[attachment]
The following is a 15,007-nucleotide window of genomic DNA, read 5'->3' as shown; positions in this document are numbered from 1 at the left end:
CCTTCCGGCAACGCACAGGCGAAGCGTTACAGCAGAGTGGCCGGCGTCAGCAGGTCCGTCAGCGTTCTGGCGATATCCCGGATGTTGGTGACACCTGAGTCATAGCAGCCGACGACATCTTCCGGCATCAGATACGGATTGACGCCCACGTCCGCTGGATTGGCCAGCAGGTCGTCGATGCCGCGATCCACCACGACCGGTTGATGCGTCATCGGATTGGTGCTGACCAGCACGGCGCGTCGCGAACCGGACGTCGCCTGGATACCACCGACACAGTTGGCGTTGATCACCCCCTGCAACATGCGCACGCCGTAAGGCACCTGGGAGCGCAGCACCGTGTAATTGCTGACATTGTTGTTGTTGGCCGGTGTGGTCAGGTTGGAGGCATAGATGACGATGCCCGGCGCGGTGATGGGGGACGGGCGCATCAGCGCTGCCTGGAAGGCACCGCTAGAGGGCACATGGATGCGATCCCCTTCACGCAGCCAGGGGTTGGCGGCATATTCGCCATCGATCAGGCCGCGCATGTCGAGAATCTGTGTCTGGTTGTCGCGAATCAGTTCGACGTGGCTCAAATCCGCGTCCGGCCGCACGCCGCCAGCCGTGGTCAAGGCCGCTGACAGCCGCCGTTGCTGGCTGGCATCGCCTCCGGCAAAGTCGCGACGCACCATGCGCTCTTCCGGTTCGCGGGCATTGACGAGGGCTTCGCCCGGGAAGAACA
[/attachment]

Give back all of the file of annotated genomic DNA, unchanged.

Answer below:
The following is a 15,007-nucleotide window of genomic DNA, read 5'->3' as shown; positions in this document are numbered from 1 at the left end:
CCTTCCGGCAACGCACAGGCGAAGCGTTACAGCAGAGTGGCCGGCGTCAGCAGGTCCGTCAGCGTTCTGGCGATATCCCGGATGTTGGTGACACCTGAGTCATAGCAGCCGACGACATCTTCCGGCATCAGATACGGATTGACGCCCACGTCCGCTGGATTGGCCAGCAGGTCGTCGATGCCGCGATCCACCACGACCGGTTGATGCGTCATCGGATTGGTGCTGACCAGCACGGCGCGTCGCGAACCGGACGTCGCCTGGATACCACCGACACAGTTGGCGTTGATCACCCCCTGCAACATGCGCACGCCGTAAGGCACCTGGGAGCGCAGCACCGTGTAATTGCTGACATTGTTGTTGTTGGCCGGTGTGGTCAGGTTGGAGGCATAGATGACGATGCCCGGCGCGGTGATGGGGGACGGGCGCATCAGCGCTGCCTGGAAGGCACCGCTAGAGGGCACATGGATGCGATCCCCTTCACGCAGCCAGGGGTTGGCGGCATATTCGCCATCGATCAGGCCGCGCATGTCGAGAATCTGTGTCTGGTTGTCGCGAATCAGTTCGACGTGGCTCAAATCCGCGTCCGGCCGCACGCCGCCAGCCGTGGTCAAGGCCGCTGACAGCCGCCGTTGCTGGCTGGCATCGCCTCCGGCAAAGTCGCGACGCACCATGCGCTCTTCCGGTTCGCGGGCATTGACGAGGGCTTCGCCCGGGAAGAACA